Writing for the ugly ones: King Kong Theory

Part punk rock zine and part academic manifesto, King Kong Theory is the side of feminism no one wanted to tell you about.

I am writing as an ugly one for the ugly ones: the old hags, the dykes, the frigid, the unfucked, the unfuckables, the neurotics, the psychos, for all those girls that don’t get a look-in in the universal market of the consumable chick.

This is the first line of King Kong Theory. Virginie Despentes, who describes herself as “more King Kong than Kate Moss,"  wrote King Kong Theory in 2006 and it was translated to English in 2010. It focuses on Despentes’ life as a young sex worker in France during the 90’s and details her work as a prostitute, porn actress and her own rape.

Despentes is known for Baise-moi (translated as either Rape Me or Fuck Me) a French film based on her novel of the same name. Baise-moi centers around rape and revenge. Condemned as pornography - though it is anything but - Baise-moi was hated by critics and then banned in most countries. Making Baise-moi the first film to be banned in France in 28 years. Considering mainstream audiences were already used to watching porn and horror films in theatres it seems like a reach to ban a film which is no harder to watch than the latter. Tarantino’s graphic violence was already widely accepted and critically acclaimed, so maybe it wasn’t the graphic scenes that appalled audiences but the fact that it was a woman directing a revenge film based on her own rape.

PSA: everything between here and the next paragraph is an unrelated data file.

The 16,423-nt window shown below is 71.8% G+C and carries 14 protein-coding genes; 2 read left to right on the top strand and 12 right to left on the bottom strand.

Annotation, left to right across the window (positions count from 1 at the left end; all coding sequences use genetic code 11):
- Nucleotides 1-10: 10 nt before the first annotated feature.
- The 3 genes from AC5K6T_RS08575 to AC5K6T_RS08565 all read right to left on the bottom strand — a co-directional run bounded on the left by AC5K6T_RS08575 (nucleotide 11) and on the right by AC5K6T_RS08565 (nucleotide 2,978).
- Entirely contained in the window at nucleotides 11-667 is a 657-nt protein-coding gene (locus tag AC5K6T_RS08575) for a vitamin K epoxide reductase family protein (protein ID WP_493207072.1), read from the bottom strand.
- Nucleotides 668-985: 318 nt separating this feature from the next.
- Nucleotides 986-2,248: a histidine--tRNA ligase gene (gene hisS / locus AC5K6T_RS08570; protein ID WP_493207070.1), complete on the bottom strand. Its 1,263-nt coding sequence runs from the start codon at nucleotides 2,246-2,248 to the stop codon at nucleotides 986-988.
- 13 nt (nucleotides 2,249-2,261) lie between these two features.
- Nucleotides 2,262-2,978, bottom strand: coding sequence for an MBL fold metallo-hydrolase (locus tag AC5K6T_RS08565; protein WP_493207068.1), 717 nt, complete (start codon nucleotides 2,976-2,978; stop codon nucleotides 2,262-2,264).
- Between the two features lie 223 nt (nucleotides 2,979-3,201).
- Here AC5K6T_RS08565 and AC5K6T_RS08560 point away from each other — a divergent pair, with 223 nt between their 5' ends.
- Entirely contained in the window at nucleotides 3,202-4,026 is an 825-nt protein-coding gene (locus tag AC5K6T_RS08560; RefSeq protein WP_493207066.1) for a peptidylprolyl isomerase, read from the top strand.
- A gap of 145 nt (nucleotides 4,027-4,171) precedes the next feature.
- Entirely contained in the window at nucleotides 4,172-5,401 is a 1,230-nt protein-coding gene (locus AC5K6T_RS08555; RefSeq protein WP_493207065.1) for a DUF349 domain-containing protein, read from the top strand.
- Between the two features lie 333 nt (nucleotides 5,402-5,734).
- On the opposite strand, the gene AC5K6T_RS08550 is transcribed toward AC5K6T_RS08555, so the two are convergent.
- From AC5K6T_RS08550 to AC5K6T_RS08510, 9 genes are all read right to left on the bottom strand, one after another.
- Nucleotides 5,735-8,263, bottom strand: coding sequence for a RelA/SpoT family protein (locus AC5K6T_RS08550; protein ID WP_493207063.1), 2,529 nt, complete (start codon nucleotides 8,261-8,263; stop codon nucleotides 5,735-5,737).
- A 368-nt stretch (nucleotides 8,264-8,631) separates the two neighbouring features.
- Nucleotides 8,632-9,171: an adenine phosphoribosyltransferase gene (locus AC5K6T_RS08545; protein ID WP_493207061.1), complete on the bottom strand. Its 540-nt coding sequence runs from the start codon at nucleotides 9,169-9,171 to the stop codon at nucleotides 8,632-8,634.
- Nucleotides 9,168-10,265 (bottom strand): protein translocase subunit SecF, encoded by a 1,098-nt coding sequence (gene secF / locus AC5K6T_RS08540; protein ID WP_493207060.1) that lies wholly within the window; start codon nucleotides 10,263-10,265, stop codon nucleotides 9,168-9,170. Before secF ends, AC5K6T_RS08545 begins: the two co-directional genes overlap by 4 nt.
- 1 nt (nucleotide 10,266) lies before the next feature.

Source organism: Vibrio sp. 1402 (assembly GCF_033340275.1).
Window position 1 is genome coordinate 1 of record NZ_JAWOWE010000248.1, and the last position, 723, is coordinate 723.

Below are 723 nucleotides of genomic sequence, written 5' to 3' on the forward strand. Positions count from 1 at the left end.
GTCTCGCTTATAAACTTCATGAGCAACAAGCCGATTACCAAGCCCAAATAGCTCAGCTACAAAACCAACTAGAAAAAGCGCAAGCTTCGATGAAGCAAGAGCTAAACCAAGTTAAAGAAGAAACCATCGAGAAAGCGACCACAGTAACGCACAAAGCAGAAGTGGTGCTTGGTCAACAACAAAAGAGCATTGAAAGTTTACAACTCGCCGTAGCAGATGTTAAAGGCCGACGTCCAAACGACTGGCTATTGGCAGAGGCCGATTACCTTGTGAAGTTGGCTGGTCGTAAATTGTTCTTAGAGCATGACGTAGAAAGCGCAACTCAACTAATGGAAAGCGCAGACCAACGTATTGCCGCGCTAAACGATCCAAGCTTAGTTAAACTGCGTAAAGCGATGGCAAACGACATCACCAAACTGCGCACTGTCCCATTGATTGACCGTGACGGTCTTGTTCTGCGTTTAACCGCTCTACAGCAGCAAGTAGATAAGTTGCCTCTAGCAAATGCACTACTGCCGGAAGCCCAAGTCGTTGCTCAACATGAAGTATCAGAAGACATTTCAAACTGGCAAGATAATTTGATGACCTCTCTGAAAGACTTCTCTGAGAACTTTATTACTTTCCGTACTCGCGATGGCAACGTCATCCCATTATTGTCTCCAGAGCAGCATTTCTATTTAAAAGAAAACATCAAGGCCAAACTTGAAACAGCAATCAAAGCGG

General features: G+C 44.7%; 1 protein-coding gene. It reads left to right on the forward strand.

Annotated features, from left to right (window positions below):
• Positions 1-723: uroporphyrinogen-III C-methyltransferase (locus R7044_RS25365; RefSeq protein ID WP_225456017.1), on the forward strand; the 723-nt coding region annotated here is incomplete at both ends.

These events were the inspiration for King Kong Theory. It was a ‘fuck you’ to her critics and a personal essay, from these ingredients, came a new kind of feminist theory. Despentes writes with quick wit and dares to say what others were afraid of. She critiques systems of oppression that have harmed her, and calls for other women to think about how they too are playing a part in the patriarchy.

King Kong Theory is unapologetic, engrossing and enraging, through her personal experiences Despentes writes a hilarious, yet serious book which has been known to anger both the political right and left. It’s “a must read for every sex worker, punk, queer, john, academic, pornographer - and for all those people who dislike them too” (Annie Sprinkle). Controversial to it’s core it doesn’t matter if you’re pro- or anti-sex work, this book provides compelling arguments for both sides.